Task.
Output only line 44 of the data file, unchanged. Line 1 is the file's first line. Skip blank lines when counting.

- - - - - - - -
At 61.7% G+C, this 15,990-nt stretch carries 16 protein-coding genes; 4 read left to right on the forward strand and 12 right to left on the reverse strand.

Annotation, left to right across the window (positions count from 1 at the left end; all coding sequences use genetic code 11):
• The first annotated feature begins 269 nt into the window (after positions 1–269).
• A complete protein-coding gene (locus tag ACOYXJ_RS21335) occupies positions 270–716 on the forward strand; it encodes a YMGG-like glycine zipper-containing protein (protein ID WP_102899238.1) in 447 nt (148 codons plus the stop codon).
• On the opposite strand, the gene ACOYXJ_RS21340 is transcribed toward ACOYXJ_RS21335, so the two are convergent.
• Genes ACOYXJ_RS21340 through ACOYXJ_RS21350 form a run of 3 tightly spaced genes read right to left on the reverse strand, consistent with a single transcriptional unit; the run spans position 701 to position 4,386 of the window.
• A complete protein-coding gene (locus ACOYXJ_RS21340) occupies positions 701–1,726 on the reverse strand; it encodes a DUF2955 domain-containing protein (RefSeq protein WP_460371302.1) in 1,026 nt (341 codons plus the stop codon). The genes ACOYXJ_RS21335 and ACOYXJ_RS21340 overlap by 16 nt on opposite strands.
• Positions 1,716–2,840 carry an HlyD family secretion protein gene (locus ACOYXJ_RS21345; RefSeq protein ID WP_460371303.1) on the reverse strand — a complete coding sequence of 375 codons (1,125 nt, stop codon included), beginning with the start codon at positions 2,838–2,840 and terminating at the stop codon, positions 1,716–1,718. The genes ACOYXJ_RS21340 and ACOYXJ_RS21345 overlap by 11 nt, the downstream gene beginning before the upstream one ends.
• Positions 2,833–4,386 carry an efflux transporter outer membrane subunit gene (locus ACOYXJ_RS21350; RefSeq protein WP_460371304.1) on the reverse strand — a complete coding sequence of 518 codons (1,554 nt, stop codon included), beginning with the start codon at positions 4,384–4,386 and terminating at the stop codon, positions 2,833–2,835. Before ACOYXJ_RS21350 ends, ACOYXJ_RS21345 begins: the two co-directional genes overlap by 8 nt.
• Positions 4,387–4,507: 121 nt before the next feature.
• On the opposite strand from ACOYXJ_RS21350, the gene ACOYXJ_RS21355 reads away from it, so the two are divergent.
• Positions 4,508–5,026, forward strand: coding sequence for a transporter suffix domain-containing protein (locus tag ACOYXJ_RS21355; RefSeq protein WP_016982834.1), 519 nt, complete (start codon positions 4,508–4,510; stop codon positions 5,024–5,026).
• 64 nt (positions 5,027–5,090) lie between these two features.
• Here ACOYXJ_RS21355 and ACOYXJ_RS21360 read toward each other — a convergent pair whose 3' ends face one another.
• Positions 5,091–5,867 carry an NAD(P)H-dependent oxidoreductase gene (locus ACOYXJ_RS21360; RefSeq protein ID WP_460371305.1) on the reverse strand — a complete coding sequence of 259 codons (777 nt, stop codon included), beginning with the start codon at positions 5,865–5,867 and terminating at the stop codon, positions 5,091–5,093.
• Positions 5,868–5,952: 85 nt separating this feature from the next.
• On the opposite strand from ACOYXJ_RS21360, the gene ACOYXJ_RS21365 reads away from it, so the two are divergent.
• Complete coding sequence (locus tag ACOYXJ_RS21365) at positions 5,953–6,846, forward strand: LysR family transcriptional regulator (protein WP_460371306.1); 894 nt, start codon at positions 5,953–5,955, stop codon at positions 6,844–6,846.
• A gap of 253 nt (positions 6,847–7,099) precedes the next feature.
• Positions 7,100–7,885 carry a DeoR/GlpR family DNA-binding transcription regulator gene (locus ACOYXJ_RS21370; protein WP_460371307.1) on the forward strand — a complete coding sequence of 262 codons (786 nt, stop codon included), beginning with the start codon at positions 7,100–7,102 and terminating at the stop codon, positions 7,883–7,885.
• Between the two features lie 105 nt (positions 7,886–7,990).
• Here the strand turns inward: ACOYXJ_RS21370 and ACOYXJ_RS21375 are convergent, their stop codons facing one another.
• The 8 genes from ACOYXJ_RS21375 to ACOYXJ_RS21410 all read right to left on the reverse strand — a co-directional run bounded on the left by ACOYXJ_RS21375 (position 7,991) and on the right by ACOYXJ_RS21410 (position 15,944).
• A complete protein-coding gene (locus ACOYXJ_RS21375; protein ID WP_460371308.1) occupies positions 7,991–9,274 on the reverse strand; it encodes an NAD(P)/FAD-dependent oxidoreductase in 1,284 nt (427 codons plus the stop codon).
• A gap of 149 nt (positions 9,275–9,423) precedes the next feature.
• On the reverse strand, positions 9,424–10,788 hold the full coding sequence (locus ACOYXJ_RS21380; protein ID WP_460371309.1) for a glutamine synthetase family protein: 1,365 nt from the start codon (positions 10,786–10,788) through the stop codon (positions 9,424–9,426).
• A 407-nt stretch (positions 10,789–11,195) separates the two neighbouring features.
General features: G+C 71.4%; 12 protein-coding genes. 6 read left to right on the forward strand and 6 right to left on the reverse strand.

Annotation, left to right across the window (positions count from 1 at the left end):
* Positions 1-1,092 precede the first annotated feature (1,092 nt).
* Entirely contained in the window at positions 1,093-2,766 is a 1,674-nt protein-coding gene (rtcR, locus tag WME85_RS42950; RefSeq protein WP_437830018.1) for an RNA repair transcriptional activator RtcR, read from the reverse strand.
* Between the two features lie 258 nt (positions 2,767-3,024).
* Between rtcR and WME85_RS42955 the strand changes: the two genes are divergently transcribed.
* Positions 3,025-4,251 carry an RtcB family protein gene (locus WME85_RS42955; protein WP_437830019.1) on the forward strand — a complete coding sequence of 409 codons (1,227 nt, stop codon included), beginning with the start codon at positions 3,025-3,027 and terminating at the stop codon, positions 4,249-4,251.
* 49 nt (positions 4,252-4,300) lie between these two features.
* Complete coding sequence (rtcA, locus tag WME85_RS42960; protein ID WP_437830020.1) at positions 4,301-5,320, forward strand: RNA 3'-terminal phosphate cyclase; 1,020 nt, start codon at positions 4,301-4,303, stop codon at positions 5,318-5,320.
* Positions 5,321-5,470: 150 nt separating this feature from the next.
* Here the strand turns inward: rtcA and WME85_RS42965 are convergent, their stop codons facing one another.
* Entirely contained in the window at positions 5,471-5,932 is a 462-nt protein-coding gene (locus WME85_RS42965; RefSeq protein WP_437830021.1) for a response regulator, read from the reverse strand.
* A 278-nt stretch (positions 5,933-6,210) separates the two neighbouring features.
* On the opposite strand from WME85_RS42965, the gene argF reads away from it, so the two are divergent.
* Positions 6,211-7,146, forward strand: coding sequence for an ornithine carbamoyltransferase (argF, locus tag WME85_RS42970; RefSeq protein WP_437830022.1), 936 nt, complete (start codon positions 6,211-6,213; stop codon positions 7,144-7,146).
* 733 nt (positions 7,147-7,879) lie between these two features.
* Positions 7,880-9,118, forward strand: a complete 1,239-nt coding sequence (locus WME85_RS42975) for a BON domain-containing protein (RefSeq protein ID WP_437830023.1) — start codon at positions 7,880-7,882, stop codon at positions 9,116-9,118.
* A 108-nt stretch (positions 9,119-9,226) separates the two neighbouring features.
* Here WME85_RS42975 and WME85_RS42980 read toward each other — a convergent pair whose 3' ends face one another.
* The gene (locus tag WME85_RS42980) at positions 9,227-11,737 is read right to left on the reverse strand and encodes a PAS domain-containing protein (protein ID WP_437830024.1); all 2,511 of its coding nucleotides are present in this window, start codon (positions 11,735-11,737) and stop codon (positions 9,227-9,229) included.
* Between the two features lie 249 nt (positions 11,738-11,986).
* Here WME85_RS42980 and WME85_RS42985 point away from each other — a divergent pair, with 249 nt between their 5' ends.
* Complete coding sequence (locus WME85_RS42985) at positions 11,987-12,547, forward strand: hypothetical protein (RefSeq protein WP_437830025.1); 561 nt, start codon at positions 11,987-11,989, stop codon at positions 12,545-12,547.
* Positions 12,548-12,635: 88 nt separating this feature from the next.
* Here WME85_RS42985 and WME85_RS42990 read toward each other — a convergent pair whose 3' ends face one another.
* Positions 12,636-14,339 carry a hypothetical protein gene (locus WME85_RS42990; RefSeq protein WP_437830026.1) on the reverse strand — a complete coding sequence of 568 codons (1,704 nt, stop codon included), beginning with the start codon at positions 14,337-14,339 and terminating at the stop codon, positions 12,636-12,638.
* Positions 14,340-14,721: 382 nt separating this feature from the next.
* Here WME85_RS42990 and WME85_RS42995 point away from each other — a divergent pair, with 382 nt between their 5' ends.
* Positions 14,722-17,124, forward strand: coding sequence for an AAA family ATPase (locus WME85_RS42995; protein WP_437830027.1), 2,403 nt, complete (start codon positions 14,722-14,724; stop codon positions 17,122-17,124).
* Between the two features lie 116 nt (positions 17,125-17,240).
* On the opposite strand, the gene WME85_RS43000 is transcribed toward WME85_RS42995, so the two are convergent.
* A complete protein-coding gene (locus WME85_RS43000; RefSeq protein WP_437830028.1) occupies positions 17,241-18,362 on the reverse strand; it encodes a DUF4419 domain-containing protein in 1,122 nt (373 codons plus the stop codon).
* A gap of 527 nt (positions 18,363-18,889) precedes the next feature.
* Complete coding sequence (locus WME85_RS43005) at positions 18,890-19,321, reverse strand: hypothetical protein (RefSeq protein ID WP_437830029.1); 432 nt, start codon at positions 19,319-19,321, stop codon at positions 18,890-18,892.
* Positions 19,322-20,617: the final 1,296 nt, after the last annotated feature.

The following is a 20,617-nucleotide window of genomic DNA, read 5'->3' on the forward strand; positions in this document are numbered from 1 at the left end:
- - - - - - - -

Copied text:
* Positions 7,880-9,118, forward strand: a complete 1,239-nt coding sequence (locus WME85_RS42975) for a BON domain-containing protein (RefSeq protein ID WP_437830023.1) — start codon at positions 7,880-7,882, stop codon at positions 9,116-9,118.